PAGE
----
Snow at Base Camp and streams along the trekking routes close to the Khumbu Glacier are also affected. Samples collected revealed substantial amounts of polyester, acrylic, nylon and polypropylene fibres. The materials are being used to make high-performance clothing worn by climbers, as well as their tents and ropes.
Researchers say the fibres, the highest of which were found on the balcony of Everest at 27,690ft, could have fragmented from larger items during expeditions.
But they said the plastics could also have travelled from lower altitudes, as extreme winds regularly sweep up the mountain’s higher slopes.
Countries, including Nepal, are imposing regulations on climbing expeditions in a bid to tackle the environmental problems caused by waste.
Study lead author and National Geographic explorer Dr Imogen Napper said: “Microplastics are generated by a range of sources and many aspects of our daily lives can lead to microplastics entering the environment.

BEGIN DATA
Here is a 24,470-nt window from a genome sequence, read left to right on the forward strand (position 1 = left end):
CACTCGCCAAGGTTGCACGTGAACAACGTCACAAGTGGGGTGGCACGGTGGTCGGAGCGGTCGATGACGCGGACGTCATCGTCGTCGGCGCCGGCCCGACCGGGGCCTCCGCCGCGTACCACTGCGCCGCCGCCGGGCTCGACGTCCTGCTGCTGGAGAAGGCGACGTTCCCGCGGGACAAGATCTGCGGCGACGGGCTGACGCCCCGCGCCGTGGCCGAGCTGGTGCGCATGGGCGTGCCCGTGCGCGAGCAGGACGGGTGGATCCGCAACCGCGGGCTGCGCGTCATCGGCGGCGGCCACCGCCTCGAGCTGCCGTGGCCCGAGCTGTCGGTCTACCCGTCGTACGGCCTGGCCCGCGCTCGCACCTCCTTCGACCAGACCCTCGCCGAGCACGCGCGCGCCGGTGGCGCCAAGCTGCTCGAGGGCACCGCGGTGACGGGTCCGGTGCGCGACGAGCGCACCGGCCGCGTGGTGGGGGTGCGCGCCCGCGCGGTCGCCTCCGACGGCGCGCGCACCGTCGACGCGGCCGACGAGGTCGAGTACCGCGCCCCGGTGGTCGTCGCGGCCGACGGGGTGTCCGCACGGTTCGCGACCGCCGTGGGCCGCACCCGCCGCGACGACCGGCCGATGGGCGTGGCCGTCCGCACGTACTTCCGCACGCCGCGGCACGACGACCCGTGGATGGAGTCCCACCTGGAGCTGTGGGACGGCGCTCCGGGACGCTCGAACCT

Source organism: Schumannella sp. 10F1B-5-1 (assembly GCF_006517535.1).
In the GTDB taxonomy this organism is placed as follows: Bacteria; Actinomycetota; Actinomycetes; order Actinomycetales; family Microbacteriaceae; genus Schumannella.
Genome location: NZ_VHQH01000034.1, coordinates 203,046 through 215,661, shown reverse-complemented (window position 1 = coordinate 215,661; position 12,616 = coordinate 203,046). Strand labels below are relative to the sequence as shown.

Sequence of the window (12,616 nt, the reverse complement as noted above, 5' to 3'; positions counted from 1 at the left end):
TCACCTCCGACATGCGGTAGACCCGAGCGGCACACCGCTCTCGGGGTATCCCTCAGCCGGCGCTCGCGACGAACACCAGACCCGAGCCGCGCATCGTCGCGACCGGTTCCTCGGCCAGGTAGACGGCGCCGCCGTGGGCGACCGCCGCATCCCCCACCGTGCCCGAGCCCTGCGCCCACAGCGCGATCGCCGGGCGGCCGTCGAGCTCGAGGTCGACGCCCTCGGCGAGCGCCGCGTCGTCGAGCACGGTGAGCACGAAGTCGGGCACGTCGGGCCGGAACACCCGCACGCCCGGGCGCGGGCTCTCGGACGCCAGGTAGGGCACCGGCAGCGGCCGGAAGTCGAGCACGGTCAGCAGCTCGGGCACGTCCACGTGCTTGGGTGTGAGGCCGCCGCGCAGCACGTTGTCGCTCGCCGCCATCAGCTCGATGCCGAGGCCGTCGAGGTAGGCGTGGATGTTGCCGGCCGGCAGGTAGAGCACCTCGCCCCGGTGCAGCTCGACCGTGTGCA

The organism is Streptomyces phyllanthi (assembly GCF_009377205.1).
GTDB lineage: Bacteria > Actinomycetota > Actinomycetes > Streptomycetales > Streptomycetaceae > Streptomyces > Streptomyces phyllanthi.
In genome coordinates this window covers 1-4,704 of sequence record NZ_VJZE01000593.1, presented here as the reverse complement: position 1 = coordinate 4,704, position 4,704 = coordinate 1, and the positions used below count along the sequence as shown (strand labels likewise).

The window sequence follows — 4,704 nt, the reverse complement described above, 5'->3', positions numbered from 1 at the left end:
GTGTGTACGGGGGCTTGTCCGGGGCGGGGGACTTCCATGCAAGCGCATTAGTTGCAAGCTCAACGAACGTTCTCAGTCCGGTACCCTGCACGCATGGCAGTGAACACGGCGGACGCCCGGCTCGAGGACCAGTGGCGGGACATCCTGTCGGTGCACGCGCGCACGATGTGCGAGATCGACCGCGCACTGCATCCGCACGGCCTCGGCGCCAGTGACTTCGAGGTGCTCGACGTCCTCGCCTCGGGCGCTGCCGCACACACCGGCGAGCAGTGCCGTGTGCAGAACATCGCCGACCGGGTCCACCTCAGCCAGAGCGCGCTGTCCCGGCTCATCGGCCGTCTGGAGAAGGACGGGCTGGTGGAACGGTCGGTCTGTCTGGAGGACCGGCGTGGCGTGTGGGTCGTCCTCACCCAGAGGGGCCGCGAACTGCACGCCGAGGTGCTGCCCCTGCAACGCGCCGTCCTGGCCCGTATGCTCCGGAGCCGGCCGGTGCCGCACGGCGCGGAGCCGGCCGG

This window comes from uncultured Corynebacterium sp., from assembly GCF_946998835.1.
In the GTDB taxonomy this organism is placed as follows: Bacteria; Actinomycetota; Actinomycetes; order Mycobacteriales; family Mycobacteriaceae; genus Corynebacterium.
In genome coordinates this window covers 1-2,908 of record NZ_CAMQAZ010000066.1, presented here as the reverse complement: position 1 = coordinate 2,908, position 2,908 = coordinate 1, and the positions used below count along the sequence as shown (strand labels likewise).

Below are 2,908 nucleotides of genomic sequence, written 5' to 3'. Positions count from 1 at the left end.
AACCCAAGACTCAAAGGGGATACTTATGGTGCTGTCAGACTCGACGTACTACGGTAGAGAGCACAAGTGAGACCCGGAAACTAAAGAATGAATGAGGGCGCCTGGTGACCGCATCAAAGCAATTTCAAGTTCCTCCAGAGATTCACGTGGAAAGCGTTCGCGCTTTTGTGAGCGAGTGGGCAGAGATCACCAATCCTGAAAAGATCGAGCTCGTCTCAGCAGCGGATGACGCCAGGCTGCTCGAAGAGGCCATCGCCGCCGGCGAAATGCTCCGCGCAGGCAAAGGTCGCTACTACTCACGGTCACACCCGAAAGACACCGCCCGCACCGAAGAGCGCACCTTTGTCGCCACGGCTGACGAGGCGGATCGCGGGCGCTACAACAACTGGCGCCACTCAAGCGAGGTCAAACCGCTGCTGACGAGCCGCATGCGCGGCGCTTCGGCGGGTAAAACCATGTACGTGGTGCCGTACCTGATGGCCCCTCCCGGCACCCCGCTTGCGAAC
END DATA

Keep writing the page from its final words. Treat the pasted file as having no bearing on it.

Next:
“Finding microplastics near the summit of Everest is a timely reminder that we need to do much more to protect our environment.”
The study, supported by the National Geographic Society and Rolex, was led by researchers from the University of Plymouth with colleagues from the UK, USA and Nepal.
The highest quantities, containing 79 microplastic fibres per litre of snow, were found at Base Camp where expeditions stay for up to 40 days.
But evidence was also found at Camps One and Two on the climbing route.
The findings were published in the journal One Earth.